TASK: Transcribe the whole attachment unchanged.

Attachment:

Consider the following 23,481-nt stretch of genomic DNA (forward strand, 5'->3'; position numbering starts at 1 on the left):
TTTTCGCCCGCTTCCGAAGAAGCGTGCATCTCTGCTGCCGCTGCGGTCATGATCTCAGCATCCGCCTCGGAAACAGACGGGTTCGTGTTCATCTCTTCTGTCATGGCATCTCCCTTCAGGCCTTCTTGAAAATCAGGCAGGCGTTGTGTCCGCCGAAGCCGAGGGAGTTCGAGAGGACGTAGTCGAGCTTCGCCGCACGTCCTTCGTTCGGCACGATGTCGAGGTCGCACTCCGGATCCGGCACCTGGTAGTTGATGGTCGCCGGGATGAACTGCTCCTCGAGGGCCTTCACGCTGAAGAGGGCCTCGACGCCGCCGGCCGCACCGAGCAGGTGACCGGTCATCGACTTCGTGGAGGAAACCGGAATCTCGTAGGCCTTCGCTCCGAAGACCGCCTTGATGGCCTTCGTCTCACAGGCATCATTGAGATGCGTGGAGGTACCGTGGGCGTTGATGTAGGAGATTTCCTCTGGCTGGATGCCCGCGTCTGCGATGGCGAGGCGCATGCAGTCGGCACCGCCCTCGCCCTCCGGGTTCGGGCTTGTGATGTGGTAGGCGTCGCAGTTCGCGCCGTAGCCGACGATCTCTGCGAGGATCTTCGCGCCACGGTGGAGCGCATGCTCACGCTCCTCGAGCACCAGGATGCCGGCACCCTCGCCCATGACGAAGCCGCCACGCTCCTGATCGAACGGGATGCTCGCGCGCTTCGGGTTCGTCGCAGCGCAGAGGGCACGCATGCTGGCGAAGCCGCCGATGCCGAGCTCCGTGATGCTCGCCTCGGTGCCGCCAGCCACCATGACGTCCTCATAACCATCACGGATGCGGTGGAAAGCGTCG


Consider the following 23,481-nt stretch of genomic DNA (forward strand, 5'->3'; position numbering starts at 1 on the left):
TTTTCGCCCGCTTCCGAAGAAGCGTGCATCTCTGCTGCCGCTGCGGTCATGATCTCAGCATCCGCCTCGGAAACAGACGGGTTCGTGTTCATCTCTTCTGTCATGGCATCTCCCTTCAGGCCTTCTTGAAAATCAGGCAGGCGTTGTGTCCGCCGAAGCCGAGGGAGTTCGAGAGGACGTAGTCGAGCTTCGCCGCACGTCCTTCGTTCGGCACGATGTCGAGGTCGCACTCCGGATCCGGCACCTGGTAGTTGATGGTCGCCGGGATGAACTGCTCCTCGAGGGCCTTCACGCTGAAGAGGGCCTCGACGCCGCCGGCCGCACCGAGCAGGTGACCGGTCATCGACTTCGTGGAGGAAACCGGAATCTCGTAGGCCTTCGCTCCGAAGACCGCCTTGATGGCCTTCGTCTCACAGGCATCATTGAGATGCGTGGAGGTACCGTGGGCGTTGATGTAGGAGATTTCCTCTGGCTGGATGCCCGCGTCTGCGATGGCGAGGCGCATGCAGTCGGCACCGCCCTCGCCCTCCGGGTTCGGGCTTGTGATGTGGTAGGCGTCGCAGTTCGCGCCGTAGCCGACGATCTCTGCGAGGATCTTCGCGCCACGGTGGAGCGCATGCTCACGCTCCTCGAGCACCAGGATGCCGGCACCCTCGCCCATGACGAAGCCGCCACGCTCCTGATCGAACGGGATGCTCGCGCGCTTCGGGTTCGTCGCAGCGCAGAGGGCACGCATGCTGGCGAAGCCGCCGATGCCGAGCTCCGTGATGCTCGCCTCGGTGCCGCCAGCCACCATGACGTCCTCATAACCATCACGGATGCGGTGGAAAGCGTCG